Saturday, 4 June 2016

Anna Karenina – Leo Tolstoy 2010

A very short book, given how much of life it covers.
“He found he had forgotten nothing but what he wanted to forget.” (Tolstoy, 2010, p. 12).

“it was impossible because she could not get out of the habit of regarding him as her husband and loving him.” (Tolstoy, 2010, p. 13).

“It would seem that nothing could be simpler tan for him, a man of good family, rich rather than poor, and thirty-two years of age to propose to the Princess Sherbatskaya. In all likelihood he would have been considered quite a suitable match. But Levin was in love, and therefore Kitty seemed to him so perfect in every respect, so transcending everything earthly, and he seemed to himself so very earthly and insignificant a creature that the possibility of his being considered worthy of her by others or by herself was to him unimaginable.” (Tolstoy, 2010, p. 30).

 “Oblonsky smiled. He understood that feeling of Levin’s so well, knew that for Levin all the girls in the world were divided into two classes: one class included all the girls in the world except her, and they had all the usual human failings and were ordinary girls; while the other class – herself alone – had no weaknesses and was superior to all humanity.” (Tolstoy, 2010, p. 51).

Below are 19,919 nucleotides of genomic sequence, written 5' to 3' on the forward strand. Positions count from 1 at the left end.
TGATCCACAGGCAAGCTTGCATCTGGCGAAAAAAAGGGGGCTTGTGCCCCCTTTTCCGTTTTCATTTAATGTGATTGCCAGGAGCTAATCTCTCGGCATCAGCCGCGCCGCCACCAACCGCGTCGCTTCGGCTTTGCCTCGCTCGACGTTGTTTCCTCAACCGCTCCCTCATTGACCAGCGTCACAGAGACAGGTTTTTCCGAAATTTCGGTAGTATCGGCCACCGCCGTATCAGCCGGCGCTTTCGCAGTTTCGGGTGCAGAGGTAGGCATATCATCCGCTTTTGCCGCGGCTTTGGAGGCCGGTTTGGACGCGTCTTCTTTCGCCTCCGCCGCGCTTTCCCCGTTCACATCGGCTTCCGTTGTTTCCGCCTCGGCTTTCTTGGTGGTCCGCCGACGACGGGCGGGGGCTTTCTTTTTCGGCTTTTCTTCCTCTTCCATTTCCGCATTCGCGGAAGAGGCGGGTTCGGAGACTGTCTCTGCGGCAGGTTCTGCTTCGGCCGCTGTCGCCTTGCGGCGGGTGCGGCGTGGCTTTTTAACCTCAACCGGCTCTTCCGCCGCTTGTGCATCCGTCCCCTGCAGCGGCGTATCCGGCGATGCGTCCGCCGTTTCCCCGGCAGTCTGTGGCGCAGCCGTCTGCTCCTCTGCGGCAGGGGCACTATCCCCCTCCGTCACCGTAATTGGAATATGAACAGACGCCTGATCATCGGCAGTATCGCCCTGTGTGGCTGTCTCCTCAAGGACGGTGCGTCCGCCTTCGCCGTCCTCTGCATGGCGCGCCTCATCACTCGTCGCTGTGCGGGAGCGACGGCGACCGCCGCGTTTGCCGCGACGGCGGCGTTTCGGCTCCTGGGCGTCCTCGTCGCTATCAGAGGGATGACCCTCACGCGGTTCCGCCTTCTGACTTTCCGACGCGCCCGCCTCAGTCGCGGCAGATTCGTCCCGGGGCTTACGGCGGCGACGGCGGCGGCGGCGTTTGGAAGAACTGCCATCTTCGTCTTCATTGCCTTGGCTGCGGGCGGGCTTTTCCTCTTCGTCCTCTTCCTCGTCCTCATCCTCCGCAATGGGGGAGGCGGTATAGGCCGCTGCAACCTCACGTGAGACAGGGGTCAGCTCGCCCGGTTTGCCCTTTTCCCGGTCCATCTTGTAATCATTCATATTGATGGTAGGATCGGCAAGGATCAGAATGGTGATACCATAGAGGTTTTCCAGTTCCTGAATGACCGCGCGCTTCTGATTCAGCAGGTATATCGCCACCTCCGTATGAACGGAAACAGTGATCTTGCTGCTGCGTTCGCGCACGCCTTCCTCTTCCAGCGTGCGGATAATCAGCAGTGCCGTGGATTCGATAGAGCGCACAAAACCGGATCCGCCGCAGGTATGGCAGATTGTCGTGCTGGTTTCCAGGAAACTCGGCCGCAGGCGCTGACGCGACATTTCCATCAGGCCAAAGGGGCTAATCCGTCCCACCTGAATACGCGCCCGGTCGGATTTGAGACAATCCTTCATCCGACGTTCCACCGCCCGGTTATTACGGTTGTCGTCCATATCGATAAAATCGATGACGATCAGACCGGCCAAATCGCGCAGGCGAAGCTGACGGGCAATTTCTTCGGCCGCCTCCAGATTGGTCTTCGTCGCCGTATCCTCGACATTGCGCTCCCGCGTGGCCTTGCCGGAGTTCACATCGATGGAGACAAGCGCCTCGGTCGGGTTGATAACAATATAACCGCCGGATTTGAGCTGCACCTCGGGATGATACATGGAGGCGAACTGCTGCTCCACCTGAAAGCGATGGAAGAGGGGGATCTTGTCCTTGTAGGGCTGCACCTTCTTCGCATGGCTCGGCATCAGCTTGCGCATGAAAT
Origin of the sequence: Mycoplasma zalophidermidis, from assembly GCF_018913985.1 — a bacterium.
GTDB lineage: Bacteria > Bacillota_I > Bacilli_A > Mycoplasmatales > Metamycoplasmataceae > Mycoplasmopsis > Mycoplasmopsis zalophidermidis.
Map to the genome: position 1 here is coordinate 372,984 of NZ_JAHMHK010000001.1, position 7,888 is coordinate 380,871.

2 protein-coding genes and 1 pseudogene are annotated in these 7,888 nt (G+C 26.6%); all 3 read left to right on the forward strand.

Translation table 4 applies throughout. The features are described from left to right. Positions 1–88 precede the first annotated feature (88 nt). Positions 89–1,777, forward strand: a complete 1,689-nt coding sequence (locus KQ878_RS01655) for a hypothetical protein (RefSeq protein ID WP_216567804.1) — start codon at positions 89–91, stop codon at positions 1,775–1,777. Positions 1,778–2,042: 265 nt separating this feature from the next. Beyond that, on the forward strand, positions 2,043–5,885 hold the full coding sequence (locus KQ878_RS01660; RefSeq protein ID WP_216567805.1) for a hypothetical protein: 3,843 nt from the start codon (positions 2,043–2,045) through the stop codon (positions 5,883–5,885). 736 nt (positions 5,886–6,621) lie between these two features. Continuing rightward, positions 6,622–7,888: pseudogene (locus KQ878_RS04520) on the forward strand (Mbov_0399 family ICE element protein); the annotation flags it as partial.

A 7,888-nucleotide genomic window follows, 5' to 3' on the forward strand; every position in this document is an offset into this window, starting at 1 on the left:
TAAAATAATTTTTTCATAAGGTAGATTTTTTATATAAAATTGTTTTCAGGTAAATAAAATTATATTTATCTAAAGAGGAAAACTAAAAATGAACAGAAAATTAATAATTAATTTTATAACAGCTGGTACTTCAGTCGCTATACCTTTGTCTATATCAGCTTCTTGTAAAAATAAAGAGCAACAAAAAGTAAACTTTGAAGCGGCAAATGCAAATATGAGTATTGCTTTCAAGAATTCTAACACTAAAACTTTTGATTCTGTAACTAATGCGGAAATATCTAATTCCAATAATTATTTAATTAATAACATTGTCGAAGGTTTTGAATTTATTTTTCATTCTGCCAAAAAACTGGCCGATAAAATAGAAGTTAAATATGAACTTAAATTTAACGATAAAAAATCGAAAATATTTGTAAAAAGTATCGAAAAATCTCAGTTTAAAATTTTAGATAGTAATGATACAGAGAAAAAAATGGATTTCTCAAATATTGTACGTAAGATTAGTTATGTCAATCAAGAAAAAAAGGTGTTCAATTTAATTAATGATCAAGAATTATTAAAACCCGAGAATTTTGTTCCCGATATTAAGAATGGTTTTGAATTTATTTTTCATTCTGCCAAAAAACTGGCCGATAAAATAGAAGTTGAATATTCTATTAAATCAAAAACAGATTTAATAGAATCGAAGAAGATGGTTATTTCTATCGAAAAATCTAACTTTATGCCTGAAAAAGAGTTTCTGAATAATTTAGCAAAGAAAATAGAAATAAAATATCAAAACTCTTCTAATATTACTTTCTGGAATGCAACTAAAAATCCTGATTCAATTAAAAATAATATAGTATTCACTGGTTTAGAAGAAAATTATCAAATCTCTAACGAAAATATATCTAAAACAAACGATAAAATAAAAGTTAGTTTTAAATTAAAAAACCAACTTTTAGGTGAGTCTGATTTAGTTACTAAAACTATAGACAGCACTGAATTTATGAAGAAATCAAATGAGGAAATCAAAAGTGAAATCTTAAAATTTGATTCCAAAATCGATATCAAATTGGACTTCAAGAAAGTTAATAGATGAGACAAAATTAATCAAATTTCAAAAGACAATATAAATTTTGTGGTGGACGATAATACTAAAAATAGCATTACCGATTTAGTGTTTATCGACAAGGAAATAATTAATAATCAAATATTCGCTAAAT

“Anna read and understood, but it was unpleasant to read, that is to say, to follow the reflection of other people’s lives. She was eager to live herself.” (Tolstoy, 2010, p. 138).

“But it is really funny; her aim is to do good, she is a Christian and yet she is always angry and always has enemies – all on account of Christianity and philantrophy!” (Tolstoy, 2010, p. 150).

“Karenin was being confronted with life – with the possibility of his wife’s loving somebody else, and this seemed stupid and incomprehensible to him, because it was life itself. He had lived and worked all his days in official spheres, which deal with reflections of life, and every time he had knocked up against life itself he had stepped out of its way.” (Tolstoy, 2010, p. 196).

“Levin frowned. The insult of the refusal he had had to face burned in his heart like a fresh, newly-received wound. But he was at home and the walls of home are helpful.” (Tolstoy, 2010, p. 237).